In past quarters, we’ve been able to spotlight the significant reduction in the number of available homes for sale in every price tier in almost all major metropolitan areas across the country. While inventory is still down from last year, we also see evidence that this inventory tightness is easing in many markets as home values rise and the percentage of homeowners trapped by negative equity drops.
Number of homes for sale down from this time last year
In the top 100 major metropolitan areas, we counted homes listed on Zillow within three price tiers (bottom, middle and top) on Feb. 24, 2013. By comparing these counts to those same numbers if measured on Feb. 24 last year, we can determine the drop in for-sale inventory overall, as well as the reduction within three different price tiers (top third, middle third and bottom third) and metropolitan areas.
The supply of homes for sale across the nation is down 16.6% from late February last year with the greatest inventory reductions among top-tier properties (20.5% lower), followed by middle-tier homes (17.2% lower) and then bottom-tier homes (9.1% lower). Thirty of the 99 metros analyzed also exhibited this pattern. A selection of the largest of these includes Chicago (-16.2% overall; -19.8% among the top tier), Miami-Fort Lauderdale (-6.9% overall; -20.9% among the top tier), Dallas-Fort Worth (-20.7% overall; -24.6% among the top tier), and Philadelphia (-18.1% overall; -25.2% among the top tier). Only 14 metropolitan areas covered in this analysis showed the opposite pattern, where the greatest change in the supply of homes on the market is among bottom-tier properties. Prominent metros in this group include Los Angeles (-45.7% overall; -56.8% among the bottom tier), Sacramento (-48.0% overall; -61.5% among the bottom tier), San Francisco (-40.9% overall; -51.0% among the bottom tier), Phoenix (-26.4% overall; -42.2% among the bottom tier), and Atlanta (-32.1% overall; -44.3% among the bottom tier). All 11 California metros Zillow examined are among the 20 metros with the greatest overall drop in homes for sale from February of last year. The metros that exhibit the largest drop in bottom-tier inventory are also among the metros that have seen heavy investor activity. Given the continually strong rental market, investors have been purchasing and converting low-end properties to for-rent units.
In October, only Little Rock, AR had more homes for sale across all tiers than in the previous year (+0.4%). Now however, five metros examined have more homes on the market than last year: El Paso (+18.5%), Albuquerque (+8.1%), Little Rock (+7.7%), Fort Meyers, FL (1.5%), and Youngstown, OH (+0.2%). Breaking the sample of homes down into price tiers reveals that most inventory increases are driven by bottom- and middle-tier categories. In 14 metros the number of bottom-tier homes for sale has actually increased from last year. In 12 metro, an increase is seen among middle-tier homes. In only two metros is the inventory of top-tier homes higher than last year. This is potentially due to the slow, but steady stream of REOs that are being released.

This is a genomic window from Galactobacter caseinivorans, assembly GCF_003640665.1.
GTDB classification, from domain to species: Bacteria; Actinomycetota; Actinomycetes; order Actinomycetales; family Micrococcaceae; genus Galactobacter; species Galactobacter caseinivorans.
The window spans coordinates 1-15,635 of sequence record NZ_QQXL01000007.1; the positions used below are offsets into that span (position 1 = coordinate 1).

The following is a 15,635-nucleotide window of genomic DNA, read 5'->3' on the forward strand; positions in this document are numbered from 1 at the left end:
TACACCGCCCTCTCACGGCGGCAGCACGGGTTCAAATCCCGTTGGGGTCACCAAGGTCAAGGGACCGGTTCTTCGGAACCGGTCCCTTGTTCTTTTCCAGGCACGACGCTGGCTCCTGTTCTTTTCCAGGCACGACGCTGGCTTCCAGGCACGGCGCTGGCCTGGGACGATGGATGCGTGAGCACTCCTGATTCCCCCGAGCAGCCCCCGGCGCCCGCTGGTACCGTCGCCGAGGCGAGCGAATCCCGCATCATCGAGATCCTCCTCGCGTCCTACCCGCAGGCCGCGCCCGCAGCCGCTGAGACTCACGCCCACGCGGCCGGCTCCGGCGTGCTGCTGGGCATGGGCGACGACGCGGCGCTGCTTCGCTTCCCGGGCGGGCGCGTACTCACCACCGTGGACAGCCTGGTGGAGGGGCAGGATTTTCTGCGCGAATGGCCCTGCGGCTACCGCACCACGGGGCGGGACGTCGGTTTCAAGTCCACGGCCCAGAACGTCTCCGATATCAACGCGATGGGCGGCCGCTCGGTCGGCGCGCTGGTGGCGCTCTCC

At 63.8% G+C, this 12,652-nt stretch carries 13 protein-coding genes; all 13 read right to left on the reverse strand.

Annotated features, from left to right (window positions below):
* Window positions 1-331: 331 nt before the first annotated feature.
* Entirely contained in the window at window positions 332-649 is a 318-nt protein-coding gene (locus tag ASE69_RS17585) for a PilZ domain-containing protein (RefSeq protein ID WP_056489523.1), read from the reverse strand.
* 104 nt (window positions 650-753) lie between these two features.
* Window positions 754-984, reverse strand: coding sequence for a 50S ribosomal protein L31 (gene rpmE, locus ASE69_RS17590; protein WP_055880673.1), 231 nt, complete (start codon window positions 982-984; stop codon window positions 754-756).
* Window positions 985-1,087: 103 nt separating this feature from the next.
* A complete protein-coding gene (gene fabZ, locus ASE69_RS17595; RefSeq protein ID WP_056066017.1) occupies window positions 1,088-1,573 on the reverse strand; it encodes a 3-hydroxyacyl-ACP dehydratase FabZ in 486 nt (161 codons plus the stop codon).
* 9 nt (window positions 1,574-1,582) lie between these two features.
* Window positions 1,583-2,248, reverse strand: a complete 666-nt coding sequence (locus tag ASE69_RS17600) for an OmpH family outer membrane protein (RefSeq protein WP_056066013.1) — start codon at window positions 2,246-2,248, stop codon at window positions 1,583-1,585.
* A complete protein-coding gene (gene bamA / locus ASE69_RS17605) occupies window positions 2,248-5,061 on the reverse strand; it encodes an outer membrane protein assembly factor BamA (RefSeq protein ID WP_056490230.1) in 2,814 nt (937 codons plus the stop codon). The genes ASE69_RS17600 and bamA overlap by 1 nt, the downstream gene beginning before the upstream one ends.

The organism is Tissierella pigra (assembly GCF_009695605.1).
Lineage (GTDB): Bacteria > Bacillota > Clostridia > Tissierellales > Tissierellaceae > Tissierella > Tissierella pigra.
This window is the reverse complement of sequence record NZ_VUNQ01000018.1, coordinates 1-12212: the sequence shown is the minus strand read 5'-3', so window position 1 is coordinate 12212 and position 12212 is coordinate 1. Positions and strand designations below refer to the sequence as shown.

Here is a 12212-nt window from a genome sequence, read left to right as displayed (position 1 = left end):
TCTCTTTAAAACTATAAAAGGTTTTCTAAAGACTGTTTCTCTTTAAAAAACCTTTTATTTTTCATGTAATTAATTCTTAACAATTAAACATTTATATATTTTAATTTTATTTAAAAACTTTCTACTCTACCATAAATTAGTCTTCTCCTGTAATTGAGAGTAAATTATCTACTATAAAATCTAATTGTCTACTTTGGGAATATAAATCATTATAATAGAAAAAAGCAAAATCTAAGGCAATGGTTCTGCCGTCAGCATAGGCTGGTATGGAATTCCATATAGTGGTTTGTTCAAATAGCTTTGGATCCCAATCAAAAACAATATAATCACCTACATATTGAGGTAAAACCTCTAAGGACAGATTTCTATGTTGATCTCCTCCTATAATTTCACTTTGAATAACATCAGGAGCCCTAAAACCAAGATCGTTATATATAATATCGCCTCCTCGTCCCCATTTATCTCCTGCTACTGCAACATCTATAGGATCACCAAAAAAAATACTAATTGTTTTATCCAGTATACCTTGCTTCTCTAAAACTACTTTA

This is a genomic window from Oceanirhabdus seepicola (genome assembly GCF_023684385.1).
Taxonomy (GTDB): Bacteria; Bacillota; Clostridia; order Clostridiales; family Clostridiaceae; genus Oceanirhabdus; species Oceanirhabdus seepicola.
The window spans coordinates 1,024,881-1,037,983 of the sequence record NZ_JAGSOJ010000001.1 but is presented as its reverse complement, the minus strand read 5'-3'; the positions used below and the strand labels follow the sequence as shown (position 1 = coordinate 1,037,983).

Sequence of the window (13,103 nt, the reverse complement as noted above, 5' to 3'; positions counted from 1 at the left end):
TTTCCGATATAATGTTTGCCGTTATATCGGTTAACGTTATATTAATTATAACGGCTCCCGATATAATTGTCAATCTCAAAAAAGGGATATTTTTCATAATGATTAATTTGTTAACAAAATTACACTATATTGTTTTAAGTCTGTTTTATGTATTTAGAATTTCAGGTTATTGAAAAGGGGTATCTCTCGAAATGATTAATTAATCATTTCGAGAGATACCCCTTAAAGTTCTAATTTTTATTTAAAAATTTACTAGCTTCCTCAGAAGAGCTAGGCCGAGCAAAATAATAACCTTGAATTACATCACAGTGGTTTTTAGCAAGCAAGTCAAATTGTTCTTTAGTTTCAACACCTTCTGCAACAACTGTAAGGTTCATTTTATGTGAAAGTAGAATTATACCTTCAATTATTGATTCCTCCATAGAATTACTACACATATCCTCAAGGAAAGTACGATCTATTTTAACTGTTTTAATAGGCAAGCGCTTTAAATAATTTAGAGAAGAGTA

Inventory tightness is easing
Even though the number of available homes is down from last year, there is evidence of market adjustment. Inventory tightness in many areas has contributed to increases in home values. Yet as home values rise, the negative equity held by homeowners decreases, freeing some and allowing them to finally sell their homes and recover more than the mortgage owed. Other drivers of the increase in available inventory likely include REOs exiting the foreclosure pipeline and increased confidence in the overall housing market. We can observe this relaxation in inventory tightness through the difference in the year-over-year changes in inventory. For example, currently the overall supply of homes is down 16.6% from Feb. 24 last year. One month ago, on Jan. 23, we would have said overall supply is down 17.5% from Jan. 23 last year. This leads us to conclude that the tightness has relaxed by 0.9 percentage points (-16.6 – -17.5 = +0.9). So while inventories are still down from last year nationally, the reduction has let up to a small degree. This easing of inventory tightness is no small matter in some markets, however. In January, Phoenix for-sale inventory was down 35.5% annually across all tiers. Currently, Phoenix is only down 26.4% compared to last year, leading to a Relaxation in Inventory Tightness measure of 8.7 percentage points.
For further detail on all of the metros we covered in this analysis, see the interactive visualization below.